Service workers tricks and traps

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A service worker is essentially a script running in a separate thread of the browser. It can be used to offload processing to a second thread. Typical examples are: caching assets on the client side of a web application, and also intercepting outgoing HTTP requests made by an application to serve cached responses. The browser UI thread can receive and post information to the local service worker and offload some heavy duty processing without making the UI wait for it. So a service worker can make a web application more responsive and robust in various situations. It also can reduce the load for the web servers and spare network bandwidth.

Lifecycle of a worker

I want to tell you more about possible traps related to service workers and for this it’s important to first explain the lifecycle of a service worker. A service worker of a web page can still be active in the browser even if the user has closed the tab. It also remains registered across browser sessions and after the browser is closed. When the browser is started again and the user navigates to the URL of the service worker, it can be activated again. Activation of a worker occurs when an event can be handled. It also can be terminated again by the browser when there are no events to handle. But a browser could keep the service worker idle, and running, even when no events need to be handled.

service worker lifecycle

The service worker lifecycle (Source : Service Workers: an Introduction)

The scope of a service worker is based on where the file – with the worker – is stored, so storing it in a sub folder means it can only access those files. It is important to understand that a browser on a certain page can only use a service worker belonging to the current page, also when loaded in an iframe. A service worker can use external scripts which it knows with an import like the example below.

self.importScripts('foo.js');

Service worker traps

A service worker will be kept registered after a page refresh and browser restart. It requires a page to be served via HTTPS which is a nice built-in security feature but slows down development and that’s why an exception is made for the localhost domain. This exception in itself could be an opening for exploits, one can imagine that it is possible to insert a service worker on the localhost domain with a specific port like 8080 when people run an infected web application at least once. This service worker can lie dormant after that and activate when a new web application serves from that same port. This whole chain does not present a big security risk but helps to understand how a service worker could act in an unexpected and malicious way.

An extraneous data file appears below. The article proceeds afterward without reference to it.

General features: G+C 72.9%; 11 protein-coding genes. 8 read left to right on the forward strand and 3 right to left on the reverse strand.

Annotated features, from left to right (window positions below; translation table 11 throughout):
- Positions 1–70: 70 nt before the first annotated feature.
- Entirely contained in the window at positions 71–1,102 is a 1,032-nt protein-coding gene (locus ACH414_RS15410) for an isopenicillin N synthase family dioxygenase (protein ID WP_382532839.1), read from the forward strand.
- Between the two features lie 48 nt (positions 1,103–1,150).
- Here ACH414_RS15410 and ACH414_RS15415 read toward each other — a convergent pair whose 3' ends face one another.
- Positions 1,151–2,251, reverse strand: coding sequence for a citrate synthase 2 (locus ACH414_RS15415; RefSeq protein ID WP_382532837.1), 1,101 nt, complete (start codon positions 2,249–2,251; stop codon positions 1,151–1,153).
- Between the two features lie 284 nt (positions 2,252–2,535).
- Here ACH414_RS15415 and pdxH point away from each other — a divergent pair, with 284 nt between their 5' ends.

Another bit of unexpected behaviour of a service worker is that when a service worker script changes and the new version is fetched from the server, the new version won’t load immediately. The update will be done if you trigger it manually or when all browser tabs are closed. In Firefox you can go to ‘about:serviceworkers’. You will see the service worker registered below and you can manually force an update or unregister. This will not force an activation for this you need to do a hard refresh at least.

Firefox sw overview

In Chrome, you can do a bit more to force activation of the service worker after an update. In the development tools it is possible to update and unregister the service worker by going to ‘Application’ and then ‘Service Workers’. The below state can be achieved when an update of the service worker is done and the service worker contains changes.